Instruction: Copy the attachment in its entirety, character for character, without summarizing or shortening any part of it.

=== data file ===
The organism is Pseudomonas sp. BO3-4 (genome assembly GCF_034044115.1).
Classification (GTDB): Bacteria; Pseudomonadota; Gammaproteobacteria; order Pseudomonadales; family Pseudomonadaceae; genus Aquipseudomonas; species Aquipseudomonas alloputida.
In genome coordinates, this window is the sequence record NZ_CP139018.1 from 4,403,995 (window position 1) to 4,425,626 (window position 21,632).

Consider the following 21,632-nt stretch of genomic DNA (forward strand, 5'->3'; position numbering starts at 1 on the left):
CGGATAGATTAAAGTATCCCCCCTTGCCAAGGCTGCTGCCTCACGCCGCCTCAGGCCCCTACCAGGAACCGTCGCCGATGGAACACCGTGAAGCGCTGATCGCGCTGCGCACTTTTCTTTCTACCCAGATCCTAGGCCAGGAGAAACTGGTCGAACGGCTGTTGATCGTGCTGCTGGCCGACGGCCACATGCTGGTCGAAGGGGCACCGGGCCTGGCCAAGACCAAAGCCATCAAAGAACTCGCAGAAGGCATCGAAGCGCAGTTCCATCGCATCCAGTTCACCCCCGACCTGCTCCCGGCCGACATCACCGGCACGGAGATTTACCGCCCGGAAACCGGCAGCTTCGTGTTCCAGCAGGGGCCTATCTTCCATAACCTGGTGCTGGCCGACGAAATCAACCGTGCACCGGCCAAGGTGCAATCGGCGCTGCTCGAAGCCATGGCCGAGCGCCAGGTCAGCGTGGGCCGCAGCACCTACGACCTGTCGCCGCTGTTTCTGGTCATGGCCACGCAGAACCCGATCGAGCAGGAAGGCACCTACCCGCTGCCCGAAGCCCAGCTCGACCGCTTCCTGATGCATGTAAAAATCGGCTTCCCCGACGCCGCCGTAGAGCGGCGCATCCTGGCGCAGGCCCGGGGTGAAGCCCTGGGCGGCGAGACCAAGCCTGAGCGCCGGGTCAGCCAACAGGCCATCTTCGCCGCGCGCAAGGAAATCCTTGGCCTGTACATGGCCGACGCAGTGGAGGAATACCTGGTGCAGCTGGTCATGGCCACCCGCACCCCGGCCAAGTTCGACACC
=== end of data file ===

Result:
The organism is Pseudomonas sp. BO3-4 (genome assembly GCF_034044115.1).
Classification (GTDB): Bacteria; Pseudomonadota; Gammaproteobacteria; order Pseudomonadales; family Pseudomonadaceae; genus Aquipseudomonas; species Aquipseudomonas alloputida.
In genome coordinates, this window is the sequence record NZ_CP139018.1 from 4,403,995 (window position 1) to 4,425,626 (window position 21,632).

Consider the following 21,632-nt stretch of genomic DNA (forward strand, 5'->3'; position numbering starts at 1 on the left):
CGGATAGATTAAAGTATCCCCCCTTGCCAAGGCTGCTGCCTCACGCCGCCTCAGGCCCCTACCAGGAACCGTCGCCGATGGAACACCGTGAAGCGCTGATCGCGCTGCGCACTTTTCTTTCTACCCAGATCCTAGGCCAGGAGAAACTGGTCGAACGGCTGTTGATCGTGCTGCTGGCCGACGGCCACATGCTGGTCGAAGGGGCACCGGGCCTGGCCAAGACCAAAGCCATCAAAGAACTCGCAGAAGGCATCGAAGCGCAGTTCCATCGCATCCAGTTCACCCCCGACCTGCTCCCGGCCGACATCACCGGCACGGAGATTTACCGCCCGGAAACCGGCAGCTTCGTGTTCCAGCAGGGGCCTATCTTCCATAACCTGGTGCTGGCCGACGAAATCAACCGTGCACCGGCCAAGGTGCAATCGGCGCTGCTCGAAGCCATGGCCGAGCGCCAGGTCAGCGTGGGCCGCAGCACCTACGACCTGTCGCCGCTGTTTCTGGTCATGGCCACGCAGAACCCGATCGAGCAGGAAGGCACCTACCCGCTGCCCGAAGCCCAGCTCGACCGCTTCCTGATGCATGTAAAAATCGGCTTCCCCGACGCCGCCGTAGAGCGGCGCATCCTGGCGCAGGCCCGGGGTGAAGCCCTGGGCGGCGAGACCAAGCCTGAGCGCCGGGTCAGCCAACAGGCCATCTTCGCCGCGCGCAAGGAAATCCTTGGCCTGTACATGGCCGACGCAGTGGAGGAATACCTGGTGCAGCTGGTCATGGCCACCCGCACCCCGGCCAAGTTCGACACC